Now let’s talk about the important bit – the apprenticeship experience.
Adeel, Samira, and Katie have all recently passed End Point Assessment for Business Administrator. They’ve taken the time to tell us why they chose an apprenticeship – and about the effect that the experience has had…
Q1. How did you find education in school and/or college?
I did not have a particular favourite subject in my time in secondary school. I felt like I had to go and do an apprenticeship if I was to progress further with my career as I did not enjoy my time at college.
This apprenticeship has helped me to recognize and develop my academic abilities in the broader working world. I would not have been able to gain this experience through college.
I found education in school and college very difficult as the final exams would always be difficult for me. No matter how much I studied, I faced such bad anxiety that it hindered me in my tests.
I don’t think I would’ve continued with further education, such as university, as I struggled a lot with college.
I found my school and sixth form education to be of mostly a good standard, although it varied between subjects. I could not stay on at my sixth form past Year 13 but they did assist us in finding further education.
Q2. Why did you choose to take an apprenticeship?
I was offered a university position, but I didn’t think the path to university would suit me.
I had an apprenticeship in mind at the same time, and it enabled me to learn and gain experience in the working environment.
I chose to do an apprenticeship as I wanted to have the opportunity to learn whilst working. An apprenticeship gave me the opportunity to experience work life and to see if this is a job for me.
Also, an apprenticeship would offer more benefits as most places value experience over qualifications.
I applied for university and was offered places, but personally, I am someone who gains the most from learning on the job.
I felt an apprenticeship would be my best option as I could progress with further education through my work.
Q3. What are your aspirations for the future?
I am very open, especially within this organization, to whatever opportunities the future can bring. I take great pride in being versatile and adaptable.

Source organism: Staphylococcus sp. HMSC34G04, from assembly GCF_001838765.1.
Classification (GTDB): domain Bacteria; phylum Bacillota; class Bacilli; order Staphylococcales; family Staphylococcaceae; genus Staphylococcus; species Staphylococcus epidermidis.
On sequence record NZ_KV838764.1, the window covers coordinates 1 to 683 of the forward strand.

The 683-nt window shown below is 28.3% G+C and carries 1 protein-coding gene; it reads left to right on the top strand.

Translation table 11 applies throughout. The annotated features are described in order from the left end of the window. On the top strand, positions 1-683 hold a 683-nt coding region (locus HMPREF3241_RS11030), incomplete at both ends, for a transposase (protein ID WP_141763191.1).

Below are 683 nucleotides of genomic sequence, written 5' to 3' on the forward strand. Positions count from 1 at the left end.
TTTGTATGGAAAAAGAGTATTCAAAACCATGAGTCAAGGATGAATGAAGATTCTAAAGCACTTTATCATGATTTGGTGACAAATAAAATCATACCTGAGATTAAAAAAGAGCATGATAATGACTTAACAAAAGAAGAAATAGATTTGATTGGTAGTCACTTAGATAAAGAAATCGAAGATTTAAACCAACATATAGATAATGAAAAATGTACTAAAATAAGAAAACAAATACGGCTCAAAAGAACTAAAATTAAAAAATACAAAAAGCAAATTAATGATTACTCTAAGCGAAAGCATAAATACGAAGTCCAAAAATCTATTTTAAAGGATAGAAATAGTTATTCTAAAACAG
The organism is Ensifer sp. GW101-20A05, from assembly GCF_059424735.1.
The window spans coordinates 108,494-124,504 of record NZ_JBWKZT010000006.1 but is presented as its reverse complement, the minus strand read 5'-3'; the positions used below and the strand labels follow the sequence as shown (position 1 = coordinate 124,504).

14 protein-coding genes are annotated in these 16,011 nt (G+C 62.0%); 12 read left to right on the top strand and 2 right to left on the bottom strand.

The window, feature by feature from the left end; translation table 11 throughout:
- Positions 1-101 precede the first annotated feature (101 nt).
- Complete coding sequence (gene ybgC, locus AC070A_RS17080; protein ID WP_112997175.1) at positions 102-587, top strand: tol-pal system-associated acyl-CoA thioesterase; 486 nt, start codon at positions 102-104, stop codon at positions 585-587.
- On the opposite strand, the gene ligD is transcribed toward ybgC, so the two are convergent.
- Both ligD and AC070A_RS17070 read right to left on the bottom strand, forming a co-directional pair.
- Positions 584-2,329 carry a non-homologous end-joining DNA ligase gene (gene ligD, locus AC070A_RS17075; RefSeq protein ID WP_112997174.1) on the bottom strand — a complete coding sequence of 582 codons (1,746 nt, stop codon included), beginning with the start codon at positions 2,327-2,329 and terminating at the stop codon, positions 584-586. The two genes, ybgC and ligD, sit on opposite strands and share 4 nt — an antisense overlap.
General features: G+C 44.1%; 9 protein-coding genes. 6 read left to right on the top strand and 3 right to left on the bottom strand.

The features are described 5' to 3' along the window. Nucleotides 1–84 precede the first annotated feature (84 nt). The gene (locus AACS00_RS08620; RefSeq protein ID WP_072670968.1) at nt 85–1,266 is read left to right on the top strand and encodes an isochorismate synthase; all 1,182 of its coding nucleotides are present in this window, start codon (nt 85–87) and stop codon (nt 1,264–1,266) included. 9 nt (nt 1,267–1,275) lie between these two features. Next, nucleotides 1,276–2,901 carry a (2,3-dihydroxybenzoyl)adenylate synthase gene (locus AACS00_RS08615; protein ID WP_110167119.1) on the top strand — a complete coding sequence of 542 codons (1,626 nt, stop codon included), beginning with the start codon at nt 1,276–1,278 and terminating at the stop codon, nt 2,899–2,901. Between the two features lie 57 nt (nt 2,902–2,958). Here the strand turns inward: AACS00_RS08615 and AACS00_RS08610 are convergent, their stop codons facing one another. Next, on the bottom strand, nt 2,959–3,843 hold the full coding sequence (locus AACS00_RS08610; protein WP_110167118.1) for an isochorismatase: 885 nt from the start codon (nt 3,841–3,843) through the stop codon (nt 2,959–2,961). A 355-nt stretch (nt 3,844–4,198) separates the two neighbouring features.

I think that making the most of the moment is the best way to prepare for the future. I applied for this position because it is a great match for my skill set and interests.
I would love to go into HR, and when I’m much older I’d like to become a psychologist.
I am aiming to complete my CILEx training and qualify as a Chartered Legal Executive as soon as I physically can. I think realistically this will take me around five-six years.
I may then decide to do the two-year LPC to qualify as a solicitor, but that all depends upon my circumstances when that time comes.
Q4. How do you think your life would have gone if you had not taken an apprenticeship?
Personally, I thought that Uni wasn’t for me and that an apprenticeship was a perfect alternative as I will acquire skills and experience. This could potentially help me in the future if I was to progress elsewhere.
I think I would have been in a basic job until I decided to do something with my life. My mental health would have been worse as I would have felt as if I wasn’t achieving anything.
I would have gone to university and I would now be in my second year. Instead of being employed and working my way up to my goal job, doing a really good course, and gaining experience along the way, I would probably be dreading the upcoming year.
This would be where I would have needed to start job hunting while not having an awful lot of experience on my CV!
Q5. Would you recommend an apprenticeship to anyone in the future?
When it comes to implementing transferable skills, an apprenticeship is a fantastic opportunity.
It also gives you the best chance to grow while on the job, increase real-life experience, learn from highly skilled colleagues and become completely qualified.
Yes, definitely. Each to their own, and if university is for you and the job role you are aspiring to get requires a degree, then obviously uni would be the best path. However, I would definitely urge anyone contemplating their options to seriously consider an apprenticeship. I feel like a lot of people don’t realise how many doors it opens.
I also think teachers in secondary school and sixth form often give the impression that uni is the only option. Perhaps it’s less so recently, but certainly when I was in sixth form it did feel as though I was ‘expected’ to go to uni, and that if I didn’t, I would have less opportunities.
From speaking to colleagues, this is not the case. In fact, many employers would rather someone who started with them from sixth form or college and gained experience and worked their way up from scratch, over someone coming out of uni with no experience within that area of work.
We’d like to offer our huge thanks to Adeel, Samira, and Katie for all taking the time to talk to us. We wish you all the very best of luck in your future endeavours!